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She kissed me and left. I turned off the TV and opened another beer. Nothing to do on this island but get drunk. I walked to the window. On the beach below Dee Dee was sitting next to a young man, talking happily, smiling and gesturing with her hands. The young man grinned back. It felt good not to be part of that sort of thing. I was glad I wasn't in love, that I wasn't happy with the world. I like being at odds with everything. People in love often become edgy, dangerous. They lose their sense of perspective.

Can someone explain to me the meaning of the highlighted sentence? This excerpt is taken from the book Women, written by Charles Bukowski.

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  • When you search for define "at odds", none of the definitions in the search results make sense? – ColleenV Oct 3 '14 at 17:27
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be at odds with something

if one statement or description is at odds with another, it is different when it should be the same (thefreedictionary)

to disagree with someone
(Cambridge Dictionaries Online)

The narrator is simply saying that he likes being dissatisfied/in conflict with everything and everyone.

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at odds

In disagreement, opposed. For example, It is only natural for the young and old to be at odds over money matters. This idiom uses odds in the sense of “a condition of being unequal or different,” and transfers it to a difference of opinion, or quarrel. [Late 1500s ] The American Heritage® Idioms Dictionary

Being "at odds" is contrasted with being "edgy, dangerous" which is actually confirmed by modern science.

When the central nervous system is released from the depressed state, the opposite state develops-feeling edgy and irritable. Missouri Department of Mental Health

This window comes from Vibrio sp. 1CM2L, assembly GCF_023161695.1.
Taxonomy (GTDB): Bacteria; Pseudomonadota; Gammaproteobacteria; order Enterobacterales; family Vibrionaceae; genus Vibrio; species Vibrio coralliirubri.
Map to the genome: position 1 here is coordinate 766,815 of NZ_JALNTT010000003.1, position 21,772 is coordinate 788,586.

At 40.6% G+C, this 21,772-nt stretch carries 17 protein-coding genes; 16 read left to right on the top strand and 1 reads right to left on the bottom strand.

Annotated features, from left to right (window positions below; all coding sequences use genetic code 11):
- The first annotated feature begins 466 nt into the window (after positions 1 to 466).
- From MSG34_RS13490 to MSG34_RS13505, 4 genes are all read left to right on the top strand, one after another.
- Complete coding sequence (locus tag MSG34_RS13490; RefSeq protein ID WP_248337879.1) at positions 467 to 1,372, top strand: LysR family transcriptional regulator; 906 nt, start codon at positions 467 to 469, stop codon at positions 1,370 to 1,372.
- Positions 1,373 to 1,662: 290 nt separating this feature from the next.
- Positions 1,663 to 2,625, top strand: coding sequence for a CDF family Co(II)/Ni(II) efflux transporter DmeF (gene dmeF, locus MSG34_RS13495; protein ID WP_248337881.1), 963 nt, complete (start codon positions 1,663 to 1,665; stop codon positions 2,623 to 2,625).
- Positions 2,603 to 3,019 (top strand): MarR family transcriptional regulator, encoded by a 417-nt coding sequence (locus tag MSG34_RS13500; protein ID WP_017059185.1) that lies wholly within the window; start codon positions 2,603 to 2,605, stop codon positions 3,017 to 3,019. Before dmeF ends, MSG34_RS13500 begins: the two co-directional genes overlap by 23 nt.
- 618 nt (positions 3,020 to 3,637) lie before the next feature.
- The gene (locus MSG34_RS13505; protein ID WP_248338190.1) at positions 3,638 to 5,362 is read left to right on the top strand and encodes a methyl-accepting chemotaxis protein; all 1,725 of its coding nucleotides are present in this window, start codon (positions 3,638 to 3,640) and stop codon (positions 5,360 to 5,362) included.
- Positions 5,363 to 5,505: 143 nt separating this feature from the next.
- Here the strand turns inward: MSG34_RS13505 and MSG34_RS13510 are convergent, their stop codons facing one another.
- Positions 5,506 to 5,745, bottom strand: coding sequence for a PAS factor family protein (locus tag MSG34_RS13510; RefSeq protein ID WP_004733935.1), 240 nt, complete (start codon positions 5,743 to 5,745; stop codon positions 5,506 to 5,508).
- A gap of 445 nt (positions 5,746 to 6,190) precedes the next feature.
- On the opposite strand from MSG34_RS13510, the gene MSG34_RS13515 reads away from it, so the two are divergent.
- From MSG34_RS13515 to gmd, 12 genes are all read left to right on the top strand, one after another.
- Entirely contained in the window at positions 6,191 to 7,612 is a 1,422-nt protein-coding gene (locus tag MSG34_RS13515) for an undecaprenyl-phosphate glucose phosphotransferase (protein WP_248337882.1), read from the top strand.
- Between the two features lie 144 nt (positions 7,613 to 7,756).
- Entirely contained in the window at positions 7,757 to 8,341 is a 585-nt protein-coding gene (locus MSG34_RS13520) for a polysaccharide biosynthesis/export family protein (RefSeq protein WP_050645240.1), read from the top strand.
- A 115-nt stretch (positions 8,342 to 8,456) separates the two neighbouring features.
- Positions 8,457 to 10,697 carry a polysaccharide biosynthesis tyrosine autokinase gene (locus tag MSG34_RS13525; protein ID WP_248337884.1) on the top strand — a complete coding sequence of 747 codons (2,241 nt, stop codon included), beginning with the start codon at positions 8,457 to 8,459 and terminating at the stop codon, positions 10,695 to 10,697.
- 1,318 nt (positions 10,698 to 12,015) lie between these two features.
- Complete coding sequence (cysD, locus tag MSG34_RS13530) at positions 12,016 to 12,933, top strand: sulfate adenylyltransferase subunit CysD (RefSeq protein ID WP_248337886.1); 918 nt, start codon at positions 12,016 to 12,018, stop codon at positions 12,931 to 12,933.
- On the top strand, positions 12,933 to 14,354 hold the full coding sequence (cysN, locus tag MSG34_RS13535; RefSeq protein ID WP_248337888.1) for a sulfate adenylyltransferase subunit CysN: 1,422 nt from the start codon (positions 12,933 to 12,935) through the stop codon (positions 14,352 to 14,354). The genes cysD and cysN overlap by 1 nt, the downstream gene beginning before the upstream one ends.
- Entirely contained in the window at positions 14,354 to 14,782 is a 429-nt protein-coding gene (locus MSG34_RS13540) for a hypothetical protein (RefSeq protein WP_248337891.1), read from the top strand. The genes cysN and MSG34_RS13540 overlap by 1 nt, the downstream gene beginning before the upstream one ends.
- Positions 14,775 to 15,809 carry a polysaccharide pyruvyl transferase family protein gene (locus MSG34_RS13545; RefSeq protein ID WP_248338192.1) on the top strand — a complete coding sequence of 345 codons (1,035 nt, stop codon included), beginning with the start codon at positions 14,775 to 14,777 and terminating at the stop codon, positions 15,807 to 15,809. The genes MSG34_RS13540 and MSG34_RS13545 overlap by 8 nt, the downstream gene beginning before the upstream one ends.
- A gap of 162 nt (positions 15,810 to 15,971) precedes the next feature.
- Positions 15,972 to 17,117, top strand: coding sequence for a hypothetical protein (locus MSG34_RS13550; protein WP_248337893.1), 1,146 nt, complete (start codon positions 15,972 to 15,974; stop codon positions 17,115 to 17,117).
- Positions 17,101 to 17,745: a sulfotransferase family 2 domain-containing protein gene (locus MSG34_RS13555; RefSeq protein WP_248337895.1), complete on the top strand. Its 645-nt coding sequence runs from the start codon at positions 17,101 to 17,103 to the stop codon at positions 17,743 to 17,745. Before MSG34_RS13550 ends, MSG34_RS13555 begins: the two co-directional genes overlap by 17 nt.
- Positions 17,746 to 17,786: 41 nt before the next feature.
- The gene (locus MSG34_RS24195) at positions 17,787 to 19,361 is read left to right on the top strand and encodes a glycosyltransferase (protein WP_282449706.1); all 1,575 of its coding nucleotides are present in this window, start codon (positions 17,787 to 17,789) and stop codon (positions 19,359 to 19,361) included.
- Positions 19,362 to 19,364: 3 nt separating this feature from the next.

Further, the most common drug which causes this sort of depression described in the quotation above is alcohol.

So tying all of these together in this particular instance saying "at odds with everything" means to remain depressed, drunk - because he remains not happy with the world and thus has a reason to keep drinking and remain in a depressed state - whereas if he were to fall in love maybe he wouldn't want to drink and that would bring him out of his depression and, as medical science will support, would cause him to go into another extreme state of being edgy, irratable and potentially even dangerous. He concludes by saying that to stay in a depressed state is the correct perspective - that the world is ultimately unhappy (and what is implied is that to fall in love risks losing that perspective and then becoming edgy and even dangerous especially when the brief illusion of happiness will ultimately be shattered by the reality - the correct perspecive - that the world is unhappy).

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This sentence conveys ironic comfort found in a relative state of discord. The writer declares that he is pleased not by order (here, order is that which is assumed to be pleasing by consensus) but by chaos (assumed otherwise). The boldface nature of the declaration, most likely, is hardly accidental. The author uses an obnoxiously self-insistent articulation, causing the narrator to seem disingenuously pleased with himself. That is, the reader is likely meant to roll their eyes at this self-underlining sentence, whose meaninglessness is matched in volume only by the pseudo-misanthropy of its meaning.

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    I don't think the sentence was highlighted in the original work. I believe it was only highlighted for purposes of asking the question - which kinda takes a lot of wind out of the sails of your answer. – Brillig Oct 3 '14 at 22:14

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